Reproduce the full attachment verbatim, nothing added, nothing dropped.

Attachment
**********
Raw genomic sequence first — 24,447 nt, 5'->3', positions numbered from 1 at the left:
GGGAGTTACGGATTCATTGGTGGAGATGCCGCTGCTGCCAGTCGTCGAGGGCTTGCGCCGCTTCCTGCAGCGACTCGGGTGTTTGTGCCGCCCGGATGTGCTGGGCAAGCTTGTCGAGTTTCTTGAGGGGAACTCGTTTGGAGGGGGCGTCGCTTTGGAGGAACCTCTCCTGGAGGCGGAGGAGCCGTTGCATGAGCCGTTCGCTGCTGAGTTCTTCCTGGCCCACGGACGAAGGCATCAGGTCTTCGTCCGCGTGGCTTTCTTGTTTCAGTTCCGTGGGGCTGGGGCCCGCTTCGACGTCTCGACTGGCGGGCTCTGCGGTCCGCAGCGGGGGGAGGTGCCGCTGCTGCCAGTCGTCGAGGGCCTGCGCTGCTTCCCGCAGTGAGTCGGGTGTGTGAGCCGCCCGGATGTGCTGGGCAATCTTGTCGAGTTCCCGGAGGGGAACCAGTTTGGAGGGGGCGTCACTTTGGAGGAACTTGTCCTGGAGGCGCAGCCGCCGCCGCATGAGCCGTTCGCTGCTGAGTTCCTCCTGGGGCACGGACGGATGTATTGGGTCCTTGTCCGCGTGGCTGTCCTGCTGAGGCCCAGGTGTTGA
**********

Raw genomic sequence first — 24,447 nt, 5'->3', positions numbered from 1 at the left:
GGGAGTTACGGATTCATTGGTGGAGATGCCGCTGCTGCCAGTCGTCGAGGGCTTGCGCCGCTTCCTGCAGCGACTCGGGTGTTTGTGCCGCCCGGATGTGCTGGGCAAGCTTGTCGAGTTTCTTGAGGGGAACTCGTTTGGAGGGGGCGTCGCTTTGGAGGAACCTCTCCTGGAGGCGGAGGAGCCGTTGCATGAGCCGTTCGCTGCTGAGTTCTTCCTGGCCCACGGACGAAGGCATCAGGTCTTCGTCCGCGTGGCTTTCTTGTTTCAGTTCCGTGGGGCTGGGGCCCGCTTCGACGTCTCGACTGGCGGGCTCTGCGGTCCGCAGCGGGGGGAGGTGCCGCTGCTGCCAGTCGTCGAGGGCCTGCGCTGCTTCCCGCAGTGAGTCGGGTGTGTGAGCCGCCCGGATGTGCTGGGCAATCTTGTCGAGTTCCCGGAGGGGAACCAGTTTGGAGGGGGCGTCACTTTGGAGGAACTTGTCCTGGAGGCGCAGCCGCCGCCGCATGAGCCGTTCGCTGCTGAGTTCCTCCTGGGGCACGGACGGATGTATTGGGTCCTTGTCCGCGTGGCTGTCCTGCTGAGGCCCAGGTGTTGA